Investors have wasted no time making high-frequency trading, the subject of Michael Lewis’ recent best-selling book “Flash Boys: A Wall Street Revolt,” a focus of securities class-action litigation, according to a study released recently.
One of 78 federal securities lawsuits seeking class-action status and filed between January and June targets the practice, according to data from Cornerstone Research and the Stanford Law School Securities Class Action Clearinghouse.
High-frequency traders use computer algorithms to obtain split-second advantages over other traders, which supporters say improves market liquidity and critics say can mask manipulation.
Most securities class-action lawsuits target individual companies, and sometimes top executives and bank underwriters.
But Cornerstone said the trading lawsuit, which combines five earlier cases, may greatly increase the complexity of pursuing and defending against securities fraud cases, especially if businesses as diverse as exchanges, brokerages and trading firms themselves are among the defendants.
“Daily trading data required to assess allegations in these cases will not only be voluminous, but will relate to the interaction of activity among multiple exchanges, dark pools, broker-dealers, proprietary accounts and customer accounts,” said John Gould, a Cornerstone senior vice president.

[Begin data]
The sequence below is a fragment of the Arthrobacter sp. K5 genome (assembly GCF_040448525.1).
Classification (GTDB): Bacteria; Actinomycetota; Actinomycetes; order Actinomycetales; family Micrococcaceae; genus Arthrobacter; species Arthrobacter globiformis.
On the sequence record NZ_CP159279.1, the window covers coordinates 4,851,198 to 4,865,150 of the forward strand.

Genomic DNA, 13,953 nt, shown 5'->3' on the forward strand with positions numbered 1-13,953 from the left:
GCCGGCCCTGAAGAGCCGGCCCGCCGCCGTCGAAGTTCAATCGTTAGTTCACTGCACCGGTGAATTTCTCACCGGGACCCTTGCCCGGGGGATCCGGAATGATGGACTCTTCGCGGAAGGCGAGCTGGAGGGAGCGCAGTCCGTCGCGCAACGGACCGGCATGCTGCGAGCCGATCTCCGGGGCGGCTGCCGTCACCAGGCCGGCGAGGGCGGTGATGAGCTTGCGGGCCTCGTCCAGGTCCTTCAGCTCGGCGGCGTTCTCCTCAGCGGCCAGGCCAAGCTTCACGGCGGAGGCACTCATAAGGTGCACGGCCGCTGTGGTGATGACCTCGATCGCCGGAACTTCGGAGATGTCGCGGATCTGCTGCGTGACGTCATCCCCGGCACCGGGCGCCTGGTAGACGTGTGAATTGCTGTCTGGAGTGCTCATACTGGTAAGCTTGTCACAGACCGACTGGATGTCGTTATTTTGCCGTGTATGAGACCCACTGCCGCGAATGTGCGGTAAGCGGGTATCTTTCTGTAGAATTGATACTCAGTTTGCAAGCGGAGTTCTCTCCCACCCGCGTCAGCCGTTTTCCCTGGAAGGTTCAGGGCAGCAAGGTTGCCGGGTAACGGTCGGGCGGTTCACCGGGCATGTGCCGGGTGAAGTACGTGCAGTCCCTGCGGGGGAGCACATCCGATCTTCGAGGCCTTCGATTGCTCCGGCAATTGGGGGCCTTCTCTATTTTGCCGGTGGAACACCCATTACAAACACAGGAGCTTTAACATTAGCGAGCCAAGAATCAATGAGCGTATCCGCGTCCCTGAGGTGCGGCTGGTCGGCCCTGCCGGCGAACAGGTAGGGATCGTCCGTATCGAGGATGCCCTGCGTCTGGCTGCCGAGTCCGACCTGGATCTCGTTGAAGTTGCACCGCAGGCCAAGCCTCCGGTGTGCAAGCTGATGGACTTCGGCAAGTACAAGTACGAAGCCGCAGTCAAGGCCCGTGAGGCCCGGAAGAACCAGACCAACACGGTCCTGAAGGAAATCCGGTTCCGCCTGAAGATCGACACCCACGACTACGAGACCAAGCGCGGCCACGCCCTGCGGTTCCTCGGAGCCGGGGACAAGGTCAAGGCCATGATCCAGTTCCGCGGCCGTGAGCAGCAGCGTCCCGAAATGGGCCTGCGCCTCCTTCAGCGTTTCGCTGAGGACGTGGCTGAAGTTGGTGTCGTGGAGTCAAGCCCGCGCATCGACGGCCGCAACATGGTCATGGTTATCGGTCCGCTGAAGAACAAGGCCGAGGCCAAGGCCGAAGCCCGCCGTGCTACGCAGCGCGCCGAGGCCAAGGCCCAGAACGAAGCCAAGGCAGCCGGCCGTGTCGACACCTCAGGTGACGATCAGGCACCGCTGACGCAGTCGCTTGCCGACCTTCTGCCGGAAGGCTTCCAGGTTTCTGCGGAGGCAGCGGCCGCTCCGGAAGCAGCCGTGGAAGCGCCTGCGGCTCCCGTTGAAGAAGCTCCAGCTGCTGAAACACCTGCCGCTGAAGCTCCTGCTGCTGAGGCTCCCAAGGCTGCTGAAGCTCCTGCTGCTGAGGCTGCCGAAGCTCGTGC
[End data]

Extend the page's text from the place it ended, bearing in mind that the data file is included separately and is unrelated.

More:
Such complexity is largely absent from the remainder of the 78 lawsuits, a number that grew from 75 in the first half of 2013, but fell short of the 91 filed in the second half.
There were also no new “mega-filings,” which occur after the revelation of bad corporate news allegedly causes $10 billion or more of market value to be wiped out. That marked the first six-month period with no such filings since the second half of 1997.
Still, Stanford and Cornerstone pointed to two other factors that may help ensure a steady stream of future class actions.
First, the number of initial public offerings has rebounded to a pace last seen about a decade ago, a development that could spur more litigation because newer companies “tend to be higher-risk” and more susceptible to negative “surprises.”
More than 150 companies have gone public in the United States in 2014, according to Thomson Reuters data.
Second, the U.S. Supreme Court, in a case involving oil services company Halliburton Co, in June added a new hurdle requiring plaintiffs to present some evidence earlier in class action cases. However, it let stand a 1988 precedent that gave rise to the modern securities class-action industry.
“Had that decision gone the other way, the already low numbers of class action filings would have been even lower, and would likely be trending toward zero,” said Joseph Grundfest, a former commissioner of the U.S. Securities and Exchange Commission who favored overturning the 1988 precedent. He is also a Stanford law professor and director of the clearinghouse. (Reporting by Jonathan Stempel in New York; Editing by Bernard Orr)